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Economic power is writ particularly large in the Nuremberg Metropolitan Region, because only a strong and intact economic environment is attractive to companies and capable of steady growth.
The Nuremberg Metropolitan Region is one of the strongest economic areas in Europe. With a gross domestic product of around EUR 111 billion, the region’s economic performance is stronger than that of Hungary or the Baltic States and Bulgaria combined. With a growth rate of 22 percent (1997-2006), the region is the third strongest growth engine amongst the European metropolitan regions in Germany, after Munich and Frankfurt/Rhine-Main.
The Nuremberg Metropolitan Region is home to 3.5 million people. Approximately 150,000 businesses are based here. The working population comes to 1.8 million and GDP is at approx. EUR 111 billion. The export share amounts to 42% and the service sector ratio is as high as 60%.
|GDP||EUR 111 billion|
|Surface area||21,349 km2|
|Working population||1.8 million|
|Export share||42 %|
164 inhabitants/ km2
|Unemployment rate (05/2011)||4,3 %|
|Population growth (1995-2009)||0,2 %|
The European Metropolitan Region Nuremberg is home to 18 academic institutions with a total of 100,000 students, including 4 universities. 22 renowned research institutes and application centres foster close collaboration between business and research, creating an excellent climate for innovation.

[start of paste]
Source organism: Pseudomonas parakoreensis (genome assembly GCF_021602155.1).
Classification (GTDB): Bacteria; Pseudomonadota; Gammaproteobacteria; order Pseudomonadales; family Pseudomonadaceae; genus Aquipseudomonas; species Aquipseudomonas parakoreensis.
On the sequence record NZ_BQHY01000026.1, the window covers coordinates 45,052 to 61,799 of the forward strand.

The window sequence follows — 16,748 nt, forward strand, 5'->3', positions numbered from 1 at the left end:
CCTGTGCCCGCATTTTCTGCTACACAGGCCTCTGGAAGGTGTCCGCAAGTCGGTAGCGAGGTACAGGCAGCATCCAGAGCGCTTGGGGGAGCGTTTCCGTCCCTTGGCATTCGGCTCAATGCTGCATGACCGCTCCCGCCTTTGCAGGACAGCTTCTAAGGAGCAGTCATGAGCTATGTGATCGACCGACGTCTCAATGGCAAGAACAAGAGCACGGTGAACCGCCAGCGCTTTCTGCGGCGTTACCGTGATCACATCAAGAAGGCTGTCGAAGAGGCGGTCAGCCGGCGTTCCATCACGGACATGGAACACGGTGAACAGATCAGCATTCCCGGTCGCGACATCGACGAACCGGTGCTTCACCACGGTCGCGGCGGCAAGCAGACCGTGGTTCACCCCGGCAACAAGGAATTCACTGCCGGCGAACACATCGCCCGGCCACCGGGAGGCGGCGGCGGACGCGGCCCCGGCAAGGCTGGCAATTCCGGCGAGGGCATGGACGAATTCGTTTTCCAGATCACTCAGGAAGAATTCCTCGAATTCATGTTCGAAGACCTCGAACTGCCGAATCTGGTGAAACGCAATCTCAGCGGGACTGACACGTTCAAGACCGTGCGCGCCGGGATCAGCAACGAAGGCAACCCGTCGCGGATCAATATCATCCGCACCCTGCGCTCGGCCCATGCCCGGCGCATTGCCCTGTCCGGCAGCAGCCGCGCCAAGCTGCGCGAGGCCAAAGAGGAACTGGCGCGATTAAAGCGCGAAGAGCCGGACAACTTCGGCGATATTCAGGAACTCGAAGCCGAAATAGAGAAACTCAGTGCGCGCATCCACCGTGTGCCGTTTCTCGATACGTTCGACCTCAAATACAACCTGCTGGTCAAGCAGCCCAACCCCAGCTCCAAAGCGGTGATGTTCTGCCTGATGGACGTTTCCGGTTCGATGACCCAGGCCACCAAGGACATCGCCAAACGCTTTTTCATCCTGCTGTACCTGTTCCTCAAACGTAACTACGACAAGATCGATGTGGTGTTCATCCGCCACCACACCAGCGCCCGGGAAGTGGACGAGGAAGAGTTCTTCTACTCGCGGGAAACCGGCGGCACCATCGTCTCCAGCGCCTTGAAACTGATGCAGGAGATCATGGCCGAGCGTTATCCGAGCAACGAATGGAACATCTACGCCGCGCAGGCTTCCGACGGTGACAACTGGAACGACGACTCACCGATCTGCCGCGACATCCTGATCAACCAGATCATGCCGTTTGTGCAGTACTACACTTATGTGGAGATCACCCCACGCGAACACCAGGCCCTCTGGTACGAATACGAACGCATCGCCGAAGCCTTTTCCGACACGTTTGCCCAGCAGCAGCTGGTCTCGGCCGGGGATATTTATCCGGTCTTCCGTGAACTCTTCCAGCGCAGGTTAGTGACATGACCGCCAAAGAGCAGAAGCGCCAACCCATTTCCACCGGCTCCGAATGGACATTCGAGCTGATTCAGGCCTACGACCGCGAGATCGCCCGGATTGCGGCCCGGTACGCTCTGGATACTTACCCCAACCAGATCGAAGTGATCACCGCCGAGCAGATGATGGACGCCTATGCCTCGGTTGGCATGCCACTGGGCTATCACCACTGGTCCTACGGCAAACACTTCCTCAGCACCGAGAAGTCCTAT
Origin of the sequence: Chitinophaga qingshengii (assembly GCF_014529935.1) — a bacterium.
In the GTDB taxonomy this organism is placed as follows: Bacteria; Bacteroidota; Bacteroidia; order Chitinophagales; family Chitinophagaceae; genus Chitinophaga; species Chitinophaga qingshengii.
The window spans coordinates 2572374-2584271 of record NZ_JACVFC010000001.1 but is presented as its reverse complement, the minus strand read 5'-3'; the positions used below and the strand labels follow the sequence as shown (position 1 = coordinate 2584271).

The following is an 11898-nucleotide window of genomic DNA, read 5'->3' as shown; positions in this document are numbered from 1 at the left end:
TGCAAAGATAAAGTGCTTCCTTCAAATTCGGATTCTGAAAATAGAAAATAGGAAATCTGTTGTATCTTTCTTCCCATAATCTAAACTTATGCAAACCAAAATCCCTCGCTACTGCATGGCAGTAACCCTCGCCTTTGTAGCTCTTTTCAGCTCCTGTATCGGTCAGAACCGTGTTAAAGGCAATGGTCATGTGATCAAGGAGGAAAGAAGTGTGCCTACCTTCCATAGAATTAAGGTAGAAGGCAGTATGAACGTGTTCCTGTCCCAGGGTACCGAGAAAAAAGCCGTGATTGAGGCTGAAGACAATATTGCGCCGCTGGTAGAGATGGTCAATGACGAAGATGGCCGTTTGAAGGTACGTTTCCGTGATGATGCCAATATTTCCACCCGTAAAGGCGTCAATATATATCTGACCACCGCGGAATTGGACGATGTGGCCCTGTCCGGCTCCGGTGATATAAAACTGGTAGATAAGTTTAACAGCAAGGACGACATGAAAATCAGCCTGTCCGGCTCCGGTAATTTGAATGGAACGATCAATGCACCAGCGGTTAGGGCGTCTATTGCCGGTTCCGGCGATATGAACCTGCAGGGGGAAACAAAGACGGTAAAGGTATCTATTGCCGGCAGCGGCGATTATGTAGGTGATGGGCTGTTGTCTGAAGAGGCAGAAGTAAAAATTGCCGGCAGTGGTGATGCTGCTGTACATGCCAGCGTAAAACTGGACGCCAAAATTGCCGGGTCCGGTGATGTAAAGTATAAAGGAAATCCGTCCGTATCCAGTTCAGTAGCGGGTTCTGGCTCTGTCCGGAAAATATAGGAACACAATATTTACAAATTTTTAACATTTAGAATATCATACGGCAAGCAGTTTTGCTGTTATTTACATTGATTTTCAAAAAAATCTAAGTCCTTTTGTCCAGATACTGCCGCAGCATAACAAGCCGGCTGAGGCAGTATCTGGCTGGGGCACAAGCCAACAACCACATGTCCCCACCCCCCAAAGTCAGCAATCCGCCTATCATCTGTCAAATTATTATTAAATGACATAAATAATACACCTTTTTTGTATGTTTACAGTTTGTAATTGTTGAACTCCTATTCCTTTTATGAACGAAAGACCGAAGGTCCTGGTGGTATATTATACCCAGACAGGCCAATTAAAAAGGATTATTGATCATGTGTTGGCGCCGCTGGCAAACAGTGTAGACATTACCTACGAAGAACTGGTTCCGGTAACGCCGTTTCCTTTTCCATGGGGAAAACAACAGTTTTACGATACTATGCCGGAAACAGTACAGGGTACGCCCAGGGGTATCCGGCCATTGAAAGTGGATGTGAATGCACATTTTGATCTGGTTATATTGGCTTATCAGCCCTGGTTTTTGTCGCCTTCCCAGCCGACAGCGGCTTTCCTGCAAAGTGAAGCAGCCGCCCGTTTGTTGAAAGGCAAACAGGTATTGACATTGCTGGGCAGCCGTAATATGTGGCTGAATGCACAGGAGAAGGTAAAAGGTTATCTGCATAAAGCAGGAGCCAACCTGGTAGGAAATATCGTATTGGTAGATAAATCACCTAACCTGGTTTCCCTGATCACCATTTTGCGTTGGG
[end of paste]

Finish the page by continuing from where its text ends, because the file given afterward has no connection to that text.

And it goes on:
The main sources of innovation in the European Metropolitan Region Nuremberg are innovative service concepts, the use of forward-looking, interdisciplinary technology and efficient innovation networks. Innovative business services are critical to the strategic development of the economic power and competitiveness of the European Metropolitan Region Nuremberg. The Nuremberg Metropolitan Region’s strength in technologically driven areas of expertise provides ideal conditions for systems business involving industrial products and complementary services.
Short routes and fast connections are becoming increasingly important. All major European cities are easily and vonveniently accessible from the Nuremberg Metropolitan Region via a wide variety of long-distance transport. An excellent public transport system connects the entire metropolitan area. The “Industry & Infrastructure ” forum is actively involved in ensuring the long-term viability of this system.
Nuremberg International Airport offers 70 non-stop connections to 21 countries as well as excellent connections to intercontinental airports like Frankfurt, Amsterdam, London, Paris or Vienna. Nuremberg airport serves around 4 million passengers per year.
In addition, the Nuremberg Metropolitan Region is very well integrated in the European road and rail networks (Paris - Prague, London - Vienna, Stockholm - Madrid, Warsaw - Berlin - Rome).
With its tri-modal terminal, the commercial port of Nuremberg, is one of the most important trans-shipment centres in southern Germany.
Nuremberg is internationally recognised as an excellent site for trade fairs and conferences. The NürnbergMesse, with its 160,000 m² of exhibition space, is one of the 15 largest exhibition centres in the world. The Nuremberg area hosts a broad range of trade shows.